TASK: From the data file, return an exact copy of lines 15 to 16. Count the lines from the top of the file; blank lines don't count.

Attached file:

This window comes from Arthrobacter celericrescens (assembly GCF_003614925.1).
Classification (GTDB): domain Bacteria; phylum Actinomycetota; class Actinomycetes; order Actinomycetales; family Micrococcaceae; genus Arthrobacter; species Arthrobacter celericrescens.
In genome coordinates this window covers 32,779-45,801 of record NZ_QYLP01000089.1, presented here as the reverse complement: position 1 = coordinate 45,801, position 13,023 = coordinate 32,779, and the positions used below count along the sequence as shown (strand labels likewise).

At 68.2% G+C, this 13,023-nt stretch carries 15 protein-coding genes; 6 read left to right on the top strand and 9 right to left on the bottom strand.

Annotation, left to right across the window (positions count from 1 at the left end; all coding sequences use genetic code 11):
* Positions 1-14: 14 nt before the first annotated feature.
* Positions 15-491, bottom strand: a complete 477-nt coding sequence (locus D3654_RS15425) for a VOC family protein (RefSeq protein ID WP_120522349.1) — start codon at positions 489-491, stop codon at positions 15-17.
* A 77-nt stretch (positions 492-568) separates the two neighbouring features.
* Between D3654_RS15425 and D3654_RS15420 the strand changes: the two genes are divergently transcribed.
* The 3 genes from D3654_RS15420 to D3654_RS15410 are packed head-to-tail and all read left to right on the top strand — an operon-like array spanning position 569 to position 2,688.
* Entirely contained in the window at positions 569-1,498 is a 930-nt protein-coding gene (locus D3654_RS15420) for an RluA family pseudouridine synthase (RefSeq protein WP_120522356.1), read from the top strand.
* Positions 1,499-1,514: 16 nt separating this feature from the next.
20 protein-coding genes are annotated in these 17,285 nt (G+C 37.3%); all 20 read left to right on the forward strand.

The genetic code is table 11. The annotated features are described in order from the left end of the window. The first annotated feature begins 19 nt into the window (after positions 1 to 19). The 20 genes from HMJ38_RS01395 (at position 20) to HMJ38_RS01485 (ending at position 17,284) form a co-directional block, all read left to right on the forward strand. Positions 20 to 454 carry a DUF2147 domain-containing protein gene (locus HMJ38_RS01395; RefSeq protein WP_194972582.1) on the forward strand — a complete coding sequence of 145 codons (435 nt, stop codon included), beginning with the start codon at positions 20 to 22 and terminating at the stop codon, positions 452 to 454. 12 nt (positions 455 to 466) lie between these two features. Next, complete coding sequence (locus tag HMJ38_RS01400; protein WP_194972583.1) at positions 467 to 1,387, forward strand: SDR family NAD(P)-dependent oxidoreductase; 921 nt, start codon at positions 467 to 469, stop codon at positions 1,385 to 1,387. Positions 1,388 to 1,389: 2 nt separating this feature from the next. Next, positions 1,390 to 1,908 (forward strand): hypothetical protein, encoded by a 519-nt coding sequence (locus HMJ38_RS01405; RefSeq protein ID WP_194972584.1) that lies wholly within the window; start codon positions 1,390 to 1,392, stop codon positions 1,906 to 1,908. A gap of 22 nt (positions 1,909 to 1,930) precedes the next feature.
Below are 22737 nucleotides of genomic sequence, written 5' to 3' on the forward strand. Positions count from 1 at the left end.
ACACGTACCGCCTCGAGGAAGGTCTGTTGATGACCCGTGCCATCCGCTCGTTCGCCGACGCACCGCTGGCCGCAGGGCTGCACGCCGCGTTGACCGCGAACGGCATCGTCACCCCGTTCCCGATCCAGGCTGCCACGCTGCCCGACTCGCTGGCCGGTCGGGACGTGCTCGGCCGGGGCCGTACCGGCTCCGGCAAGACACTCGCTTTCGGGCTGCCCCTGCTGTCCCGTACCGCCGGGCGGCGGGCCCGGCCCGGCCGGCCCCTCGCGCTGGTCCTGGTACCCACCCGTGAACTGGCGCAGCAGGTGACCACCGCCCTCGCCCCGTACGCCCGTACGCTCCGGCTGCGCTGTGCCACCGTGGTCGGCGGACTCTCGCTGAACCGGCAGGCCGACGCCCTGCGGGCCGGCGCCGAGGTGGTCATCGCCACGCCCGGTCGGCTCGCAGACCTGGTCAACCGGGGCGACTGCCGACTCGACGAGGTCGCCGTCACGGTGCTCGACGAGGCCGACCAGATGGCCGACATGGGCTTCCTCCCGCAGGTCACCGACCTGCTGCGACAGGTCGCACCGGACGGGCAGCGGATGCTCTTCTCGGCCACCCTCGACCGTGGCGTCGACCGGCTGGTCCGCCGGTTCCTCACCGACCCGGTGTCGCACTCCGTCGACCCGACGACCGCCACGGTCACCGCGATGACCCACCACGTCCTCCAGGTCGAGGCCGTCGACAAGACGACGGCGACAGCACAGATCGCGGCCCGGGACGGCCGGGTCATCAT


Below are 22737 nucleotides of genomic sequence, written 5' to 3' on the forward strand. Positions count from 1 at the left end.
ACACGTACCGCCTCGAGGAAGGTCTGTTGATGACCCGTGCCATCCGCTCGTTCGCCGACGCACCGCTGGCCGCAGGGCTGCACGCCGCGTTGACCGCGAACGGCATCGTCACCCCGTTCCCGATCCAGGCTGCCACGCTGCCCGACTCGCTGGCCGGTCGGGACGTGCTCGGCCGGGGCCGTACCGGCTCCGGCAAGACACTCGCTTTCGGGCTGCCCCTGCTGTCCCGTACCGCCGGGCGGCGGGCCCGGCCCGGCCGGCCCCTCGCGCTGGTCCTGGTACCCACCCGTGAACTGGCGCAGCAGGTGACCACCGCCCTCGCCCCGTACGCCCGTACGCTCCGGCTGCGCTGTGCCACCGTGGTCGGCGGACTCTCGCTGAACCGGCAGGCCGACGCCCTGCGGGCCGGCGCCGAGGTGGTCATCGCCACGCCCGGTCGGCTCGCAGACCTGGTCAACCGGGGCGACTGCCGACTCGACGAGGTCGCCGTCACGGTGCTCGACGAGGCCGACCAGATGGCCGACATGGGCTTCCTCCCGCAGGTCACCGACCTGCTGCGACAGGTCGCACCGGACGGGCAGCGGATGCTCTTCTCGGCCACCCTCGACCGTGGCGTCGACCGGCTGGTCCGCCGGTTCCTCACCGACCCGGTGTCGCACTCCGTCGACCCGACGACCGCCACGGTCACCGCGATGACCCACCACGTCCTCCAGGTCGAGGCCGTCGACAAGACGACGGCGACAGCACAGATCGCGGCCCGGGACGGCCGGGTCATCAT